Engineering Now .: Volume 4 - Edition 3 .: November 2007

2007 Polar Stick Bridge Competition

Western Engineering student volunteers test a bridge with weights at the 2007 Polar Stick Bridge Competition.

Never does the sound of splintering wood cause both such disappointment and such glee, as it does at the Annual Polar Stick Bridge Competition, which is hosted annually by the Department of Civil and Environmental Engineering (CEE) and recently sponsored by the London and District Section, Canadian Society for Civil Engineering (CSCE).

There was disappointment on the part of the designers of the bridges, who watched their homemade creations collapse under the strain of load testing. The audience, however, clearly enjoyed the drama and the excitement as the bridges succumbed to the weights placed upon them.

And break they did. Eventually every bridge entered into the competition held on Friday, November 23rd, was pushed past its limit. One by one each bridge, made entirely with Polar Sticks and dental floss donated each year by Nestles and the Faculty of Medicine and Dentistry, was tested to the point of structural failure using weights. In some cases, weights did not do the trick and a hydraulic jack was employed.

This year the competition again had a number of strong entries. It was Josh Harwood, from H.B. Beal Secondary School who came out on top with the “Best Overall Bridge” prize. Josh beat out teams from A.B. Lucas Secondary School, Oakridge Secondary School as well as from Western Engineering and Fanshawe College to win. He also received the “Best Bridge by a High School Student or Team” award.

Other winners included Neil Neacappo-Martin and Alex Beaucage from Fanshawe College, who landed the “Best Bridge by a First Year Student or Team” award, and Jamie Lipson from A.B. Lucas Secondary School who received the nod for the “Most Aesthetically Pleasing Bridge”.

The sound of cracking wood, a sure sign that a bridge was near failure, regularly elicited gasps and murmurs from the crowd. There was laughter when occasionally a bridge would fail with such enthusiasm, that small pieces of Polar sticks and dried glue would fly impressive distances across the room.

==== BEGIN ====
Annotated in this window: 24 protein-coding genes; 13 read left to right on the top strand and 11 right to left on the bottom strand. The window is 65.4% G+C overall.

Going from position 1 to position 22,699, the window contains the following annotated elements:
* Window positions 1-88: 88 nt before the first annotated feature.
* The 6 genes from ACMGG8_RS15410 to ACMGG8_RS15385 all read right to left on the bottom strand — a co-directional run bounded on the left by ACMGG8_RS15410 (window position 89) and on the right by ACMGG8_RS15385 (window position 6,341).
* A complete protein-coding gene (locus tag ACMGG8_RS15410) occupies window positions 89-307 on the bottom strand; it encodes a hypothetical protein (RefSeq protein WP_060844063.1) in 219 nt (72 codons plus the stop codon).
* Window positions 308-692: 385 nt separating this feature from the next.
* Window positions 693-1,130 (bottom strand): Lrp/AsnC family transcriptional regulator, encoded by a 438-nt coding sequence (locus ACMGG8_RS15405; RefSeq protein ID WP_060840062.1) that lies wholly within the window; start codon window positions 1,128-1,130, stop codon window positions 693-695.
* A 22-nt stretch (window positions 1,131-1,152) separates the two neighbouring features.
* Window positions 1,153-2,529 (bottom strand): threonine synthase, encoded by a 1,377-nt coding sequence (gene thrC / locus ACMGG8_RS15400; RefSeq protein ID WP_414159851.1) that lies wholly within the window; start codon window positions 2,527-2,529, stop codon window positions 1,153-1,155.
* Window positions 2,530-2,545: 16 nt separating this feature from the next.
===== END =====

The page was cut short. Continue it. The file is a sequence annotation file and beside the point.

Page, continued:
The sight of a successful and undamaged bridge standing strong with all the available weights, 310kg, suspended beneath it generated the greatest response. Only two bridges managed this feat, but unfortunately both ended up being disqualified for not meeting competition standards.

The event was narrated by Civil and Environmental Engineering professor, Dr. Mike Bartlett, who also used the destruction of each bridge as a learning opportunity to explain how and why each bridge failed. Often he would also give suggestions for how a design could be improved for next year.

Dr. Ernest Yanful, Professor and Chair of the Department of Civil and Environmental Engineering welcomed the participants, guests and spectators to the 14th Annual Competition. Dr. Jason Gerhard was Master of Ceremonies, while Coordinator of the Annual Polar Stick Competition, Dr. Jon Southen announced the winners of the awards. Mr. Azmi Hamoud represented the London and District Section of the CSCE. On behalf of the CSCE, he presented a plaque and prize money to the winner of the competition as well as the remaining prizes to the winners of the various categories.

Jan Shepherd McKee took on the responsibility of judging the bridges for aesthetic appeal. There was also a long list of other enthusiastic volunteers that included both CEE staff and students helping to make the event a success.


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.: Becky Blue
Spencer Engineering Building, Room 2074
Telephone: (519) 850-2917 Fax: (519) 661-3808